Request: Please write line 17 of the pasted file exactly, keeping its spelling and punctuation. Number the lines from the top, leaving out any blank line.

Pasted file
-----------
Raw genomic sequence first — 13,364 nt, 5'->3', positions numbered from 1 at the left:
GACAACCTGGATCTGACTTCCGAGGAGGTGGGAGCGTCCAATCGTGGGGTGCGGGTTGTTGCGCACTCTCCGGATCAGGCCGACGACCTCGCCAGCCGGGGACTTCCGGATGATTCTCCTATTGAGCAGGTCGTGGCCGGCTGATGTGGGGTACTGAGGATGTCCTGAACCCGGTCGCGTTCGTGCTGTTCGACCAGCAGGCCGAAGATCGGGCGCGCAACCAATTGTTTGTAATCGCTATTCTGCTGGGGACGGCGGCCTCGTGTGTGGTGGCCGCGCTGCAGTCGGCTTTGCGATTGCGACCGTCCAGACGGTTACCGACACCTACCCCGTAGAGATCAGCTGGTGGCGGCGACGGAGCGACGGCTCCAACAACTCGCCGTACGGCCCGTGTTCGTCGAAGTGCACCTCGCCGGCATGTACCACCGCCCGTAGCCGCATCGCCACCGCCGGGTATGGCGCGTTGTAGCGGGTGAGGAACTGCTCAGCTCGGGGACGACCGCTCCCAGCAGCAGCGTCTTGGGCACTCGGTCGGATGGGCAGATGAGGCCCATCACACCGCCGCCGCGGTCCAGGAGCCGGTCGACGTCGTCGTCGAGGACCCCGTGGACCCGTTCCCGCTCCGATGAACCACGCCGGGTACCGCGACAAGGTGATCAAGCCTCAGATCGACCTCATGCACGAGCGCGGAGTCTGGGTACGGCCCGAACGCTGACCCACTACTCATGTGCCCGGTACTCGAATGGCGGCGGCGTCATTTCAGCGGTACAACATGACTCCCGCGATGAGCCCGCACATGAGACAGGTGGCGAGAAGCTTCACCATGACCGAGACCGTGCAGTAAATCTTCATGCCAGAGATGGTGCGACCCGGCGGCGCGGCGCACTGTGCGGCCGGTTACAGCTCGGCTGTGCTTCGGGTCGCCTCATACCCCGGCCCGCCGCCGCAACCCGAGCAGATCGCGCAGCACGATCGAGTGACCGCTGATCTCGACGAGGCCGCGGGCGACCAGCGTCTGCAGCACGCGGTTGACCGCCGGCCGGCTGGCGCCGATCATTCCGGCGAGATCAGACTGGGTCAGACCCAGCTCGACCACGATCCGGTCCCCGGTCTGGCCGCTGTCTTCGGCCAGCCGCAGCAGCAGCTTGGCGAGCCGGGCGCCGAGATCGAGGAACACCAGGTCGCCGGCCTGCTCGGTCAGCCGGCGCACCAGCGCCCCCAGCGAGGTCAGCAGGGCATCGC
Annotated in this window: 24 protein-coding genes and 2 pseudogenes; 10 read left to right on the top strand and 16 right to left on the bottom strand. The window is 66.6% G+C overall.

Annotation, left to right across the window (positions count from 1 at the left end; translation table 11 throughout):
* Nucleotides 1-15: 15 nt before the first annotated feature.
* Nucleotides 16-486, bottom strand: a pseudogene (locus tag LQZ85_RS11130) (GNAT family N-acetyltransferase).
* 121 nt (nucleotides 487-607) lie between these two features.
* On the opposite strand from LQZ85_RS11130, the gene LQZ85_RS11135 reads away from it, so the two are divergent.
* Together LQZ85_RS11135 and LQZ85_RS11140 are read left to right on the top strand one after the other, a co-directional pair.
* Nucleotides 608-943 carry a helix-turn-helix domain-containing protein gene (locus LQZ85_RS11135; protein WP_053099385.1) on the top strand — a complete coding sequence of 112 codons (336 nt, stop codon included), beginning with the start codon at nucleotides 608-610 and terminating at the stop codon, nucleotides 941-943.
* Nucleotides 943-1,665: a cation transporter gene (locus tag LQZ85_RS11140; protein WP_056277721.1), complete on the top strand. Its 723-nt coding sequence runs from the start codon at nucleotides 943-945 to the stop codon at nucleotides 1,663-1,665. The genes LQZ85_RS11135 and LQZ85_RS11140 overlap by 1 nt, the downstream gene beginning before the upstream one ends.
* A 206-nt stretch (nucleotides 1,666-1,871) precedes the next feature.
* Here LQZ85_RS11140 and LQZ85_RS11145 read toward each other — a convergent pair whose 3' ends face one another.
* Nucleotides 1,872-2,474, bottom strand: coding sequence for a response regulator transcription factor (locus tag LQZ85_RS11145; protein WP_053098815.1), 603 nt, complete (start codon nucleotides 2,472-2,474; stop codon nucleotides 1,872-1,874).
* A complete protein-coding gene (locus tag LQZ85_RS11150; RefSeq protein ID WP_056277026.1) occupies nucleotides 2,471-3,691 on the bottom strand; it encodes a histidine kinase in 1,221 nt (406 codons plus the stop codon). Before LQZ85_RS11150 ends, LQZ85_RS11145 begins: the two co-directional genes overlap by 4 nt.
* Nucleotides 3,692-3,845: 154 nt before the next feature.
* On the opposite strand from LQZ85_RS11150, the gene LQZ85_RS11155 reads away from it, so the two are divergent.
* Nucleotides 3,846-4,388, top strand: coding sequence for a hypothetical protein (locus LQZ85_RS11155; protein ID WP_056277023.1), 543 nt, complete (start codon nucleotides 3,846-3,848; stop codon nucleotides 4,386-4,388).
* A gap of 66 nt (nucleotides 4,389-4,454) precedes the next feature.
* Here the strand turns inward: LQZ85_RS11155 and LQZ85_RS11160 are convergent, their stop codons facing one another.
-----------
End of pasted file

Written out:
* On the opposite strand from LQZ85_RS11150, the gene LQZ85_RS11155 reads away from it, so the two are divergent.